Last night I bought a bass guitar. It’s an Ibanez GSR190: a beginner’s bass. It’s “low end” not only in the sound it makes but in the money it costs. It’s strictly no frills, but I’m already in love with it.
Yes, I know: that hardly seems to be a very “contemplative” thing to do. Although within minutes of plugging it in and messing around with it (I’m musically illiterate, and won’t start lessons until March, so I basically have the next six weeks to gleefully make noise like a five year old would before I enter into the “adult” world of actually learning how to play the thing), I was mesmerized by the richness of its deep earthy tones and even my untrained capacity to keep a simple beat. Maybe it’s not a naturally contemplative instrument, but I think it could qualify as a shamanic one. In other words, already I can see how playing the bass can foster a nice alpha state. And for now, that’s good enough for me.
So why, you may be asking, did a 47 year old man who’s never played any musical instrument other than hand drums and who has devoted much of his adult life to the pursuit of silence suddenly go out and buy an electric instrument? Is this some sort of weird mid-life gambit, along the lines of “since I can’t afford the red Porsche, a black bass will have to do?”
Well, it isn’t actually “suddenly.” Although I haven’t been blogging about it, I’ve been thinking about this for a couple of months now. And if a mid-life ploy at regaining lost youth really were the chief motivating factor, I think I would have just gone for an electric guitar instead (I won’t deny that mid-life issues haven’t been swirling around this — they have — but let’s just say I see learning a musical instrument as not so much about meeting women as about staving off dementia). Meanwhile, I don’t think an electric instrument is hostile to silence any more than an acoustic one would be (I just have to remember to keep the amp turned low, or else I might be living in the silence of permanent hearing loss); after all, truly great music often has a contemplative dimension to it. If you don’t believe me, go listen to a recital of Bach organ works in a beautiful old church somewhere and see if it doesn’t transport you. In my experience, all great music — from jazz to rock to Celtic to, yes, Gregorian chant — can be just as consciousness altering as anything by ol’ Johann Sebastian.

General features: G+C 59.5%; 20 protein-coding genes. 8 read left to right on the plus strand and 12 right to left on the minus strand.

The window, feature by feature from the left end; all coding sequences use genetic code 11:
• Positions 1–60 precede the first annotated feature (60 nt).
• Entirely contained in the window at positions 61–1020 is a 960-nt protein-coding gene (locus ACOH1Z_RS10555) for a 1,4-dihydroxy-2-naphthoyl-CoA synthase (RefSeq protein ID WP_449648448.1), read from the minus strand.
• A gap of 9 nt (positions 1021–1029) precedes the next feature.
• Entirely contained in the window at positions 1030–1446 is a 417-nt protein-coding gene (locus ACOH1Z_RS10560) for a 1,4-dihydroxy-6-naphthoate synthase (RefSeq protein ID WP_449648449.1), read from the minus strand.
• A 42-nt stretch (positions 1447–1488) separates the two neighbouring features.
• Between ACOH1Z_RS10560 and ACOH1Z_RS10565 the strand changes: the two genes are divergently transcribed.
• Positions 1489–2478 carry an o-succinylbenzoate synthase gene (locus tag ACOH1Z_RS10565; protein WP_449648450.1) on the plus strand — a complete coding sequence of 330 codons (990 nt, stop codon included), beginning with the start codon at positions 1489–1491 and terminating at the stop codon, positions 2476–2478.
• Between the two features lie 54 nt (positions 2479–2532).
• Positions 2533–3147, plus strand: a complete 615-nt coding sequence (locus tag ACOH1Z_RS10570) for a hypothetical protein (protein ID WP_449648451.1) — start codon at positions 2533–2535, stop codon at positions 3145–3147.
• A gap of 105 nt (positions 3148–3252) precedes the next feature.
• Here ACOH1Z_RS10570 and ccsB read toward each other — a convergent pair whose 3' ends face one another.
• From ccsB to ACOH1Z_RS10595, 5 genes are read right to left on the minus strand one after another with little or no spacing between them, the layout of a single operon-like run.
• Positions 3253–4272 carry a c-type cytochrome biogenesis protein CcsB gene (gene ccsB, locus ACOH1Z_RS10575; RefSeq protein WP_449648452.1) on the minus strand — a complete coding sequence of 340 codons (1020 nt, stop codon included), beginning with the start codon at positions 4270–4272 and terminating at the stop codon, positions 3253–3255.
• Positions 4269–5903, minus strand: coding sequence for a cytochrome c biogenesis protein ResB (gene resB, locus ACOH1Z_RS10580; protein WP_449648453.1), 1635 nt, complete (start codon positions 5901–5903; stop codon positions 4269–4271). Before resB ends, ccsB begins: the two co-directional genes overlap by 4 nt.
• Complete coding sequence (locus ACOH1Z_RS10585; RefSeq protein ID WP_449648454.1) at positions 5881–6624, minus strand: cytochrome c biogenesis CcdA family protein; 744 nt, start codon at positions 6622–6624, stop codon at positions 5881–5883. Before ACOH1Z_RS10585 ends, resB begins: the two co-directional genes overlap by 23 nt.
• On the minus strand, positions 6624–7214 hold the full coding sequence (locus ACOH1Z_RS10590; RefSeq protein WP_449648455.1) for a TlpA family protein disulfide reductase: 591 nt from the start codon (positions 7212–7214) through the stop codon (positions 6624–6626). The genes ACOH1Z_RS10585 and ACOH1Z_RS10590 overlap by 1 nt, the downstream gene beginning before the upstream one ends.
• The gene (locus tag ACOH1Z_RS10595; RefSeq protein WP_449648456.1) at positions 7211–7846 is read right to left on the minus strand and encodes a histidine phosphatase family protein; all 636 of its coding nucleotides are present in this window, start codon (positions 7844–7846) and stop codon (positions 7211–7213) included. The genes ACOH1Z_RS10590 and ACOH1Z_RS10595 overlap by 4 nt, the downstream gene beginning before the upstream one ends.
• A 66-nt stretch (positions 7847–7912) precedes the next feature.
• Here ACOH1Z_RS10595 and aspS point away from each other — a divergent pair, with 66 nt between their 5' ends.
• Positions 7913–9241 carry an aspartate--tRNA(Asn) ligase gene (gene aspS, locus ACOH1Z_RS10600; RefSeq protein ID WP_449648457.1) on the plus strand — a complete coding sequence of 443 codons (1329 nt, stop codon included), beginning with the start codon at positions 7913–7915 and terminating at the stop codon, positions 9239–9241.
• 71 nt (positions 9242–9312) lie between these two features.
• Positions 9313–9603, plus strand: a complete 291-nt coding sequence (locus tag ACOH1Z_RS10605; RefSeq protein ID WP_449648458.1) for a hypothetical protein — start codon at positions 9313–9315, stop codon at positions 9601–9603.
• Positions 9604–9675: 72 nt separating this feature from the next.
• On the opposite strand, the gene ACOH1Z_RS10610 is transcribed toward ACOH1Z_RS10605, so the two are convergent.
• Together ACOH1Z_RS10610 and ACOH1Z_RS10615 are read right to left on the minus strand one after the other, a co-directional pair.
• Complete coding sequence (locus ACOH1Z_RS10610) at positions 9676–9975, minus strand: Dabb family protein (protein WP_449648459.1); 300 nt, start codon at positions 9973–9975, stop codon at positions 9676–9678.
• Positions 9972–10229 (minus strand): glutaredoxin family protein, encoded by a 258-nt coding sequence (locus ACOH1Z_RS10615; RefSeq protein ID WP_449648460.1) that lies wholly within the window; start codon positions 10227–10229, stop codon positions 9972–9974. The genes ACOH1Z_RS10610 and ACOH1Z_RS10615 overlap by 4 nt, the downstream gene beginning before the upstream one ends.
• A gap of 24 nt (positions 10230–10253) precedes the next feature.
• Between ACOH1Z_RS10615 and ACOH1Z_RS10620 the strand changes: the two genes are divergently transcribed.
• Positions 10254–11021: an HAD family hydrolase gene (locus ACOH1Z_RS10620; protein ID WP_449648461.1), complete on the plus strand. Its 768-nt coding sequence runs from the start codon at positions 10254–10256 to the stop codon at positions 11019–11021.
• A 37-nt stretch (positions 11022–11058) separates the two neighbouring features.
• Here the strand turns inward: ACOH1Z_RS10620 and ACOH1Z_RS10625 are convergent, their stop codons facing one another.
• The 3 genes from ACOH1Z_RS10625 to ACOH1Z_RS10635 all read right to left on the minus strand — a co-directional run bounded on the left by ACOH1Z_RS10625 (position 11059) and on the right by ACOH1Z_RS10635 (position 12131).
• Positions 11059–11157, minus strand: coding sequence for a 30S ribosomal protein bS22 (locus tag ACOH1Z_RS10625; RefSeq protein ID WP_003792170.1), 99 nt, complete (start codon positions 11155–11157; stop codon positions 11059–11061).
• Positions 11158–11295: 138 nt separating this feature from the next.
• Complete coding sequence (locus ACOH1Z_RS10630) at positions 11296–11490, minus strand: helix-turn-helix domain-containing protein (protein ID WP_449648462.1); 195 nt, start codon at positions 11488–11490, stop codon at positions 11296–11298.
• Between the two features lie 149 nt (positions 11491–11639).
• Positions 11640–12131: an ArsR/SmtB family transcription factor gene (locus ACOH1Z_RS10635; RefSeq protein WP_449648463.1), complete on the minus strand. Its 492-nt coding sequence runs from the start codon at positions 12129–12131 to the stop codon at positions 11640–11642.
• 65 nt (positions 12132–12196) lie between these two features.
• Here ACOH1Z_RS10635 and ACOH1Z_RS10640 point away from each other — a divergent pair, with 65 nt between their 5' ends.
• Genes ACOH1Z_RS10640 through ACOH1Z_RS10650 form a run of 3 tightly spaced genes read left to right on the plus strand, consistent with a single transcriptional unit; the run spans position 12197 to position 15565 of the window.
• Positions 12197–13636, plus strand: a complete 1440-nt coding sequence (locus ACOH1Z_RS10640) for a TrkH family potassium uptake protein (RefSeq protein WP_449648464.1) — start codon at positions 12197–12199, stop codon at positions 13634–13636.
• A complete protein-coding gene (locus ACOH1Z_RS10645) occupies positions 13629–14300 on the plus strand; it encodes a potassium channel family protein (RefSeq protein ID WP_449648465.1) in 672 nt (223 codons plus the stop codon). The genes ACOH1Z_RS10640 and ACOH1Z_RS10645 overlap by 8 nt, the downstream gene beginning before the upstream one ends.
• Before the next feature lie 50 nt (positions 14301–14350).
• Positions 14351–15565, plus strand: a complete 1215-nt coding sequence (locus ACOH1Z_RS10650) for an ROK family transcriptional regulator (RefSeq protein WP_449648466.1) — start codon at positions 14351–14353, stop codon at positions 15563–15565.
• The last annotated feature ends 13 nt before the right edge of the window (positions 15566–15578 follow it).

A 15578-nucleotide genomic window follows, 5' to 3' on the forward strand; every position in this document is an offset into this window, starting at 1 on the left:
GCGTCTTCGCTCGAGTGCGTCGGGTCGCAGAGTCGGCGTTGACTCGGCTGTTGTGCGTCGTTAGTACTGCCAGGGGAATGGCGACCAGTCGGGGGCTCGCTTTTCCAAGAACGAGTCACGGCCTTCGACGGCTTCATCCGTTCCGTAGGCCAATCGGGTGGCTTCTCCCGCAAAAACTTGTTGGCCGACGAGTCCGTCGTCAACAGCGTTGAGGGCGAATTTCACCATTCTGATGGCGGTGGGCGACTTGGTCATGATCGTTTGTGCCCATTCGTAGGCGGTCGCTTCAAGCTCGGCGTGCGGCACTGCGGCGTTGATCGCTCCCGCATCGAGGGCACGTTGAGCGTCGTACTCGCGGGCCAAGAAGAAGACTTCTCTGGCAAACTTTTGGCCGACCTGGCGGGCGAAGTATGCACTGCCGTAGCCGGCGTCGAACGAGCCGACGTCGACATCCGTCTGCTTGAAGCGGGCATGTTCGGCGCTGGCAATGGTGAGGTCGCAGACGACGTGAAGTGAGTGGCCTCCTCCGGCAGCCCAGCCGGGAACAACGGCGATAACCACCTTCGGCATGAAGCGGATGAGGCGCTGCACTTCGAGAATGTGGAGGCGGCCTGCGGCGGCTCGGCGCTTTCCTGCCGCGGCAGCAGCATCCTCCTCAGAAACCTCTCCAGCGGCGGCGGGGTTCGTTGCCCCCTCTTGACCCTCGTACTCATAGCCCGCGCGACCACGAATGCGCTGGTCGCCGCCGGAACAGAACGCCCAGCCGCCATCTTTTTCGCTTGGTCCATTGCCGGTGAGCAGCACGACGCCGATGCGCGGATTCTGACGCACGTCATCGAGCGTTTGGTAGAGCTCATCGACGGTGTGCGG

All told, what has driven me more than anything else to jump at my age into the world of music-making has been my wife’s recent (within the last six months) foray into learning the acoustic guitar. Fran is still very much a beginner, and her tastes are decidedly different from mine (think of it this way: in terms of the recent Alison Krauss/Robert Plant CD, Fran would be firmly in the Krauss camp while I’m much more on the Plant side of things), but the bottom line is, she’s having all sorts of fun and is improving every day. We’ve talked about how much we both would enjoy it if we could play together, so it just made sense for me to start learning an instrument too.
So, then, why not an acoustic guitar? Yeah, maybe that would have been a logical choice, but here’s where the aging rocker collides with the adoring husband. You can’t love rock’n’roll without loving the electric guitar, but I was one of those weird kids who always thought the bass guitar sounded great too (probably because the first rock album I fell in love with was Yes’ Fragile, a bass-guitar-fest if there ever was one) and so I tended to gravitate to bands that featured aggressive, melodic bass playing. Back to 2008: With a bass guitar I can gently accompany her, keeping time on all those old folk and bluegrass standards she’s learning. And then when we’re done playing together I can plug in the headphones and go back to trying to learn some Chris Squire or Phil Lesh riffs.
It’s my understanding that the downside of learning a bass is that eventually it’s just not a lot of fun to play solo: you gotta be in a band or at least have some buddies to jam with. For now, Fran’s my “jam buddy.” And if a year from now I need something more, I’ll either put up an ad on Craigslist to find some other greyhairs who don’t mind having a beginner sit in with them, or I’ll happily resolve my mid-life by crisis by finally getting a nice (and much more contemplative) acoustic guitar.
But until, then, watch out world: Chris Squire Jr. has just been born!